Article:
Theoretical and Applied Genetics

, Volume 111, Issue 6, pp 1107–1117

QTL mapping of resistance to gray leaf spot in ryegrass


  • J. Curley
    • Department of Plant PathologyUniversity of Wisconsin-Madison
  • S. C. Sim
    • Department of Plant PathologyUniversity of Wisconsin-Madison
  • S. Warnke
    • US National Arboretum
  • S. Leong
    • USDA-ARS
  • R. Barker
    • USDA-ARS
    • Department of Plant PathologyUniversity of Wisconsin-Madison
Original Paper

DOI: 10.1007/s00122-005-0036-x

Cite this article as:
Curley, J., Sim, S.C., Warnke, S. et al. Theor Appl Genet (2005) 111: 1107. doi:10.1007/s00122-005-0036-x


Gray leaf spot (GLS) is a serious fungal disease caused by Magnaporthe grisea, recently reported on perennial ryegrass (Lolium perenne L.), an important turfgrass and forage species. This fungus also causes rice blast and many other grass diseases. Rice blast is usually controlled by host resistance, but durability of resistance is a problem. Little GLS resistance has been reported in perennial ryegrass. However, greenhouse inoculations in our lab using one ryegrass isolate and one rice-infecting lab strain suggest presence of partial resistance. A high density linkage map of a three generation Italian × perennial ryegrass mapping population was used to identify quantitative trait loci (QTL) for GLS resistance. Potential QTL of varying effect were detected on four linkage groups, and resistance to the ryegrass isolate and the lab strain appeared to be controlled by different QTL. Of three potential QTL detected using the ryegrass isolate, the one with strongest effect for resistance was located on linkage group 3 of the MFB parent, explaining between 20% and 37% of the phenotypic variance depending on experiment. Another QTL was detected on linkage group 6 of the MFA parent, explaining between 5% and 10% of the phenotypic variance. The two QTL with strongest effect for resistance to the lab strain were located on linkage groups MFA 2 and MFB 4, each explaining about 10% of the phenotypic variance. Further, the QTL on linkage groups 3 and 4 appear syntenic to blast resistance loci in rice. This work will likely benefit users and growers of perennial ryegrass, by setting the stage for improvement of GLS resistance in perennial ryegrass through marker-assisted selection.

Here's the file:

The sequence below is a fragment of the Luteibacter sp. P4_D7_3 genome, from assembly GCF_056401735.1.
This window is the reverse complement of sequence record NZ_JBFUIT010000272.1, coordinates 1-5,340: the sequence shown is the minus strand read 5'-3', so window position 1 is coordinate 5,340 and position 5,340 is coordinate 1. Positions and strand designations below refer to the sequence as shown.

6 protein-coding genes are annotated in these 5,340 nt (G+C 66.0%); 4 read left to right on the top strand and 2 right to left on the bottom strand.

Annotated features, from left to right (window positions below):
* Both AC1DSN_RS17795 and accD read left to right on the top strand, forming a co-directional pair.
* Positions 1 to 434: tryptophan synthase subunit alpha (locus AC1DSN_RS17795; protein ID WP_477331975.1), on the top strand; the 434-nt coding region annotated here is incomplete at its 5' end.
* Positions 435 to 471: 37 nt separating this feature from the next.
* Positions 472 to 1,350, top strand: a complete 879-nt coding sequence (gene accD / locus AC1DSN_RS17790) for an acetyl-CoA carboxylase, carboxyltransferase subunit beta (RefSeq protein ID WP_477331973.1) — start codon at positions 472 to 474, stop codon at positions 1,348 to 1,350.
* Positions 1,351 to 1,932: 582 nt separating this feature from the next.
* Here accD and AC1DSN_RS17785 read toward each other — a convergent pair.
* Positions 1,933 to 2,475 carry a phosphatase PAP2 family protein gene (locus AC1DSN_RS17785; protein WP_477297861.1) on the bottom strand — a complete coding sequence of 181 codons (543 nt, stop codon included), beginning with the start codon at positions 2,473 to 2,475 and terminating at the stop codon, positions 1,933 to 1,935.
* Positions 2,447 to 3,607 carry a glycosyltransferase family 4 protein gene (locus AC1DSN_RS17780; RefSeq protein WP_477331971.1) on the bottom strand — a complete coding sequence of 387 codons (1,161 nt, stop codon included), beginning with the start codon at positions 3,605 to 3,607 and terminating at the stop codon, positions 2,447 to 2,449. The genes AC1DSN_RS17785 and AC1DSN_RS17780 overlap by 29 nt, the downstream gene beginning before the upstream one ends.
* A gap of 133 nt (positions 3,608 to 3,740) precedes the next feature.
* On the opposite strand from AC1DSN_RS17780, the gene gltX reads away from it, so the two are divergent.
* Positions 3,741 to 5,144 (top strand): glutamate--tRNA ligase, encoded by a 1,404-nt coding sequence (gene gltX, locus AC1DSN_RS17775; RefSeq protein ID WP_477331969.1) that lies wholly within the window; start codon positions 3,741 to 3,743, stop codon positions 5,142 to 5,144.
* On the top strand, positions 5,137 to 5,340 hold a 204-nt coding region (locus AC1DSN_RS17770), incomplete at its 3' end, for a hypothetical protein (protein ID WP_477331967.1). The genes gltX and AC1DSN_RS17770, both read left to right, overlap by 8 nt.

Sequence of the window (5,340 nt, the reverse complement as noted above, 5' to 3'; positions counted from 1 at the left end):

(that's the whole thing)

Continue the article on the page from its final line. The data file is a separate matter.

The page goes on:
Copyright information

© Springer-Verlag 2005